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All I ever needed to know about information security awareness training

This week I completed the annual information security awareness training module. This material is now required for every employee of the company as part of the growing compliance controls for information security. Over the past several years, the core content in the training has changed little. So I’m thankful the group making our content updates the modules to give it a fresh look-and-feel each year.

It occurred to me, as I listened to the audio of the training content, I could summarize information security awareness with three important principles I learned as a young child:

  1. Don’t talk to strangers

The most prevalent way criminals steal sensitive information is by taking advantage of our good nature. In fancy-speak, the term is social engineering. The most common examples we experience today are email and phone messages asking us to respond or click. Some attempts I receive are comical, but in recent years they’ve become better disguised. The simplest action is to not respond to any unsolicited communication. But, if you think it’s legitimate, then contact the person or organization on your terms via channels they establish.

  1. Know your address

I remember as a young child learning my address and phone number. It was part of my identity and something I had at all-times. In information security we prove our identity by wearing identification badges and signing-in at security checkpoints. ID badges are helpful in large building settings so everyone can distinguish me from a visitor or contractor. In simplest terms,  Knowing my address and who lives/works with me, increases my chances of staying safe.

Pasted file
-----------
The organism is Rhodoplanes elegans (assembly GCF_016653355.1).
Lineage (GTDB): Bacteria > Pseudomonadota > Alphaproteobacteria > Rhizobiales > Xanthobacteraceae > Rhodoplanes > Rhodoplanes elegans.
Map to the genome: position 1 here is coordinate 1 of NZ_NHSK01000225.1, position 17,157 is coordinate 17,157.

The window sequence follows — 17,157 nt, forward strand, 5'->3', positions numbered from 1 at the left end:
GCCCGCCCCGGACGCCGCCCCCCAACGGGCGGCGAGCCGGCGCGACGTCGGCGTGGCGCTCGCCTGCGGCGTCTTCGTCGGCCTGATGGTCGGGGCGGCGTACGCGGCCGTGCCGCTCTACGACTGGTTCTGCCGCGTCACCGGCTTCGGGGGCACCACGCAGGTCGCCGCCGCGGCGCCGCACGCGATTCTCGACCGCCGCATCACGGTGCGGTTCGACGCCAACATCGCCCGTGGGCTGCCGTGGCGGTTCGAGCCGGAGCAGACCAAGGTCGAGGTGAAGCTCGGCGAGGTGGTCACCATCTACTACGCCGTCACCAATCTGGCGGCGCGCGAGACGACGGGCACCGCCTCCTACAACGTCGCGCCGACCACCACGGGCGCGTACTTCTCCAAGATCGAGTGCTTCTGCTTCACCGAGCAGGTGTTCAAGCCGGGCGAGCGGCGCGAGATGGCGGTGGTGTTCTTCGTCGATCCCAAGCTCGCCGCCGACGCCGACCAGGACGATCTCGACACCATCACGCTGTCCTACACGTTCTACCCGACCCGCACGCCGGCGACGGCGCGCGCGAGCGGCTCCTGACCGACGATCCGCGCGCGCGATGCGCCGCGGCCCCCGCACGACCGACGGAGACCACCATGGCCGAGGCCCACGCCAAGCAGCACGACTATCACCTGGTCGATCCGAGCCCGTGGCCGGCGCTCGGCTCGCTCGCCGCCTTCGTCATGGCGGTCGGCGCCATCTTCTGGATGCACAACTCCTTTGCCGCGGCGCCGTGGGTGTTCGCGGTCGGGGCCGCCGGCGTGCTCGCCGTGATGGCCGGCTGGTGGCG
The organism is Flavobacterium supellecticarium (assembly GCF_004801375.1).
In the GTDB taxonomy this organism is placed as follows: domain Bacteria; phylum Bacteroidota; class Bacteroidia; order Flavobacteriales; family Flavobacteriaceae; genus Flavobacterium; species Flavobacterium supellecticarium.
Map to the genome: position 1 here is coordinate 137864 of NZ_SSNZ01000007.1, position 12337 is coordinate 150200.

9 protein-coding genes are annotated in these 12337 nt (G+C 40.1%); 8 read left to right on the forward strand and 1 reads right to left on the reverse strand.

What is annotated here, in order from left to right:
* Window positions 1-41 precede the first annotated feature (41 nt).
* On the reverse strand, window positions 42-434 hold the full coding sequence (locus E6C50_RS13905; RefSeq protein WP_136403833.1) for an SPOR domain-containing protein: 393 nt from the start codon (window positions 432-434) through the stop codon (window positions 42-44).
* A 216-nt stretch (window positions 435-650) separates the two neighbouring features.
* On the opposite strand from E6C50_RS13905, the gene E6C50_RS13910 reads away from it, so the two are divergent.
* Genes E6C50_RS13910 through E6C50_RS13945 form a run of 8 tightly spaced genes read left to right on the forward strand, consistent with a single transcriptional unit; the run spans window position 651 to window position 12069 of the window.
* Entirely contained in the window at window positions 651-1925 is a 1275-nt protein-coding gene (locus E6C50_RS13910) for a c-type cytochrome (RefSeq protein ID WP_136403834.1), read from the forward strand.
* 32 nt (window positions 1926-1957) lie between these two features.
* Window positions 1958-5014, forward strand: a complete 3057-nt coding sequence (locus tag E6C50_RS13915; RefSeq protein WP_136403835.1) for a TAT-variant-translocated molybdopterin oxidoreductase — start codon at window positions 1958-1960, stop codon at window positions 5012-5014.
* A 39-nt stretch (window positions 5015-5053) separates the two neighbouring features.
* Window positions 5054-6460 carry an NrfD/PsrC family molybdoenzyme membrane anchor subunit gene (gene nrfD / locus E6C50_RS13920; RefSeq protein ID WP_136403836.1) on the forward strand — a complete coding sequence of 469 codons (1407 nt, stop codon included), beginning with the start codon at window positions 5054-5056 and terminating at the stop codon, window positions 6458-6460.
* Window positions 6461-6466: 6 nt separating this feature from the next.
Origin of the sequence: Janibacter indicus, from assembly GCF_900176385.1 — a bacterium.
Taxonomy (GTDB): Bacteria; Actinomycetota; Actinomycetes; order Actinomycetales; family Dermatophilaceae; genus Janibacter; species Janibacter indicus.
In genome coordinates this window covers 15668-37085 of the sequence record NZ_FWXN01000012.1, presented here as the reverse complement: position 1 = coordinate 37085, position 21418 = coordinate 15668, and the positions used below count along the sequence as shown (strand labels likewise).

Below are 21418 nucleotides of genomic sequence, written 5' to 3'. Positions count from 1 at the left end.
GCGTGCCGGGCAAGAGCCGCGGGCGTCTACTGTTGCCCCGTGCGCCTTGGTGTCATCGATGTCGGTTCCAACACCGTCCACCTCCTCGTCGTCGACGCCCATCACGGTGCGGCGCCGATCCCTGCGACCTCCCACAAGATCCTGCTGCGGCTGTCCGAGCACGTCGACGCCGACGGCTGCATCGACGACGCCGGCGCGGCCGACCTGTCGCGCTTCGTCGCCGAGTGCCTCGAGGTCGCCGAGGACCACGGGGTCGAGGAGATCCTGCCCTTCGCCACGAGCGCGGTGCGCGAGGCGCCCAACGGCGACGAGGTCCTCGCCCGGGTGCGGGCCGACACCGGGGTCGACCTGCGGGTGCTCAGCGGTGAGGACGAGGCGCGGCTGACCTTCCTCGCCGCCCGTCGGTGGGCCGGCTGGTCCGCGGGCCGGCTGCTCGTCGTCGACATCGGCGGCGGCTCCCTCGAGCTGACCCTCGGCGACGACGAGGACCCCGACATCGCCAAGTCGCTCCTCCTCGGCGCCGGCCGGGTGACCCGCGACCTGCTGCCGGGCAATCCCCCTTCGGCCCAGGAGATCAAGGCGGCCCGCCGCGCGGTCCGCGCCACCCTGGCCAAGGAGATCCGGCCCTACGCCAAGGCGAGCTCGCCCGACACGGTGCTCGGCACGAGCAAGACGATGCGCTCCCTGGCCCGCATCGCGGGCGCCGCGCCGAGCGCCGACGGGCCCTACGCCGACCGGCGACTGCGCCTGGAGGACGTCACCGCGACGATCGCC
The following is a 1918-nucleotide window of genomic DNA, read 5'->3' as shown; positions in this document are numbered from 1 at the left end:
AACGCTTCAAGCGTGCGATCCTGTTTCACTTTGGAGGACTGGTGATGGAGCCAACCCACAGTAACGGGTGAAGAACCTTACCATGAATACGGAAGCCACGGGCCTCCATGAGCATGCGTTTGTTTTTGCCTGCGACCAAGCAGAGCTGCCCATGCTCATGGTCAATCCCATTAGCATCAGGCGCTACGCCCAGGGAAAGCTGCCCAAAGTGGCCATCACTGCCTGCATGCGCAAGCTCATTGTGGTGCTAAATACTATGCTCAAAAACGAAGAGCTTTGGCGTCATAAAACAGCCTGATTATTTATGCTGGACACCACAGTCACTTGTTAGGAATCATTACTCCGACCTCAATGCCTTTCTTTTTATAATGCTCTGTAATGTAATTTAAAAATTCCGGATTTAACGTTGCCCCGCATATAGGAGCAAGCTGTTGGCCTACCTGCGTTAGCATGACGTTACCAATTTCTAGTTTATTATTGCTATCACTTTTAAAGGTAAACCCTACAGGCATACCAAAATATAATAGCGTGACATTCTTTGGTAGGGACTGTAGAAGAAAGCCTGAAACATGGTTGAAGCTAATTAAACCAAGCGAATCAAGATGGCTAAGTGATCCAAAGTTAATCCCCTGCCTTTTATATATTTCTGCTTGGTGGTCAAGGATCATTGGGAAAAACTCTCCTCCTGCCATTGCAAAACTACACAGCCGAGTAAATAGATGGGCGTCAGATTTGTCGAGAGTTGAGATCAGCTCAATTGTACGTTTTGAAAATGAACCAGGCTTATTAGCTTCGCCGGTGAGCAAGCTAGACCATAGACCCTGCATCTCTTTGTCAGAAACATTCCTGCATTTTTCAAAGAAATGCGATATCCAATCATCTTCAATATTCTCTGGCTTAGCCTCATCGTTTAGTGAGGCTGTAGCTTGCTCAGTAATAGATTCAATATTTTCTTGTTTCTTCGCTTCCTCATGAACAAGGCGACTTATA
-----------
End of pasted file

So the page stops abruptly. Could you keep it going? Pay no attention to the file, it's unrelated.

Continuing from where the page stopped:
1. Treat others as you want to be treated

Earlier this year I wrote about the data we see and are exposed to at work. In today’s information age, the most valuable asset we protect is information about people in our systems. This could be employee data or data about other people our customers share with us. Information security training covers several classifications for data, including NPI, PII, PHI, and PCI. But the key concept is the same in all cases. We should protect and hold this data confidential. In simple terms, we should treat others data as we would want them to treat our personal data. It’s an extension of the Golden Rule relevant in our information driven society.

Long live moms and kindergarten teachers.

Onward and upward!

(Photo credit: Public Domain Image)